Excerpts from the statement by the Bank of Korea:
Looking at the Korean economy, exports have declined but domestic demand activities appear to have continued their improvements, driven mainly by investment in construction. On the employment front, the trend of increase in the number of persons employed slowed in September, while the unemployment rate rose compared to that in September of last year. The employment-to-population ratio was meanwhile slightly higher. The Board forecasts that the domestic economy will sustain its trend of modest growth going forward, owing chiefly to a gradual recovery in global trade and to the effects of expansionary macroeconomic policies. However, in view of economic conditions domestically and abroad, it judges the uncertainties surrounding the growth path to be high.
Consumer price inflation rose from 0.4% the month before to 1.2% in September, owing chiefly to increases in agricultural product prices. Core inflation excluding agricultural and petroleum product prices also rose to 1.3%, from 1.1% in August. In the housing market, the upward trends of sales and leasehold deposit prices have continued, centering around the Seoul area. Looking ahead the Board forecasts that consumer price inflation will gradually rise, due mainly to the disappearance of the effect of the temporary cut in electricity fees and to the rebound in international oil prices.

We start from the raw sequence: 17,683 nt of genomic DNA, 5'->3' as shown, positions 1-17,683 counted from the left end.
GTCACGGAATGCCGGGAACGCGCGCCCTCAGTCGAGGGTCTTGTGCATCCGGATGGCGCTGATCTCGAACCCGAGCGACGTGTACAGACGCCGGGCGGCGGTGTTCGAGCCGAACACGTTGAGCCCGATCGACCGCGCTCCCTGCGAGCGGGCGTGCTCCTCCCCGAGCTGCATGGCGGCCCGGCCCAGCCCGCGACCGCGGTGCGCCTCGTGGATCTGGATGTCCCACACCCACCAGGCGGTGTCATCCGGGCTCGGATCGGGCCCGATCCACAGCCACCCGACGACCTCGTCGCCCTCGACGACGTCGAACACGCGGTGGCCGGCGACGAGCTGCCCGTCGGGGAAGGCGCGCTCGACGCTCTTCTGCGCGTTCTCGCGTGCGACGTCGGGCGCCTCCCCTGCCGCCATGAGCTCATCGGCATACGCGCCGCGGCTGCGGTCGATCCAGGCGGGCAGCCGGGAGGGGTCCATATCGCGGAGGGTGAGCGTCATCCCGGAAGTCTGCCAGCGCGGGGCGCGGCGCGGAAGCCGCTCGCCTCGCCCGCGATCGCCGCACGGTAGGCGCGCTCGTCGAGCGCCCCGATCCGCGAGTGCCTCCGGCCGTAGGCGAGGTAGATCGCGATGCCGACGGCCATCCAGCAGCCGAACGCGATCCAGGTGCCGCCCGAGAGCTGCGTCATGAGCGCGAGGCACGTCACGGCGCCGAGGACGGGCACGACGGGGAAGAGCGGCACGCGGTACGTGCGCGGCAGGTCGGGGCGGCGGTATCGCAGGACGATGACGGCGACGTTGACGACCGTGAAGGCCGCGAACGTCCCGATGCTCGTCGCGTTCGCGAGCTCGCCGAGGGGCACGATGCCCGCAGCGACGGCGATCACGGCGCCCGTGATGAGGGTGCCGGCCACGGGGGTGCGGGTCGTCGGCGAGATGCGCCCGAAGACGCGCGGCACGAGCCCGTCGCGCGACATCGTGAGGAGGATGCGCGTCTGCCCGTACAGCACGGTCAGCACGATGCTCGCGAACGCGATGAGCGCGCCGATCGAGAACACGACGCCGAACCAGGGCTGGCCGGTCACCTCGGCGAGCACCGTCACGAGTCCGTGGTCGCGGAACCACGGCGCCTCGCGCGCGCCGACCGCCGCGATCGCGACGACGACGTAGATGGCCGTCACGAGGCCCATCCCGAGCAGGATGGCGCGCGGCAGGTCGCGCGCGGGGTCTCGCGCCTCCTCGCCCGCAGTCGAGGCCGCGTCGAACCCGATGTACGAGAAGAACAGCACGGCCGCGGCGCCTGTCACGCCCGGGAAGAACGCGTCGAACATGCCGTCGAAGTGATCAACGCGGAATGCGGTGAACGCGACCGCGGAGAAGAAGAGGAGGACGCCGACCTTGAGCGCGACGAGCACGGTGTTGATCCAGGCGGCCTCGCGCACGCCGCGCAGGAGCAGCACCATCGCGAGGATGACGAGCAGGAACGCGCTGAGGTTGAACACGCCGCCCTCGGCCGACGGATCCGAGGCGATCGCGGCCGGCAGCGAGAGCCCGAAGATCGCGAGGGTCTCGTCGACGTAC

In the domestic financial markets since September, long-term market interest rates and the Korean won-US dollar and Korean won-Japanese yen exchange rates have risen, in line mainly with strengthened expectations of a policy rate hike by the US Federal Reserve. Stock prices have rebounded after having declined, owing in part to the rise in international oil prices. Household lending has sustained a trend of substantial increase at a level exceeding that of recent years, led by mortgage loans.
Looking ahead, the Board will conduct monetary policy so as to ensure that the recovery of economic growth continues and consumer price inflation approaches the target level over a medium-term horizon, while paying attention to financial stability. In this process it will closely monitor the trend of increase in household debt, any changes in the monetary policies of major countries, and the progress of corporate restructuring.
Meanwhile, in its latest economic forecasts, the central bank expected consumer prices to rise 1.0 percent in 2016, compared to a previous estimate of 1.1 percent. In 2017, consumer prices is projected to grow by 1.9 percent, unchanged from an earlier figure.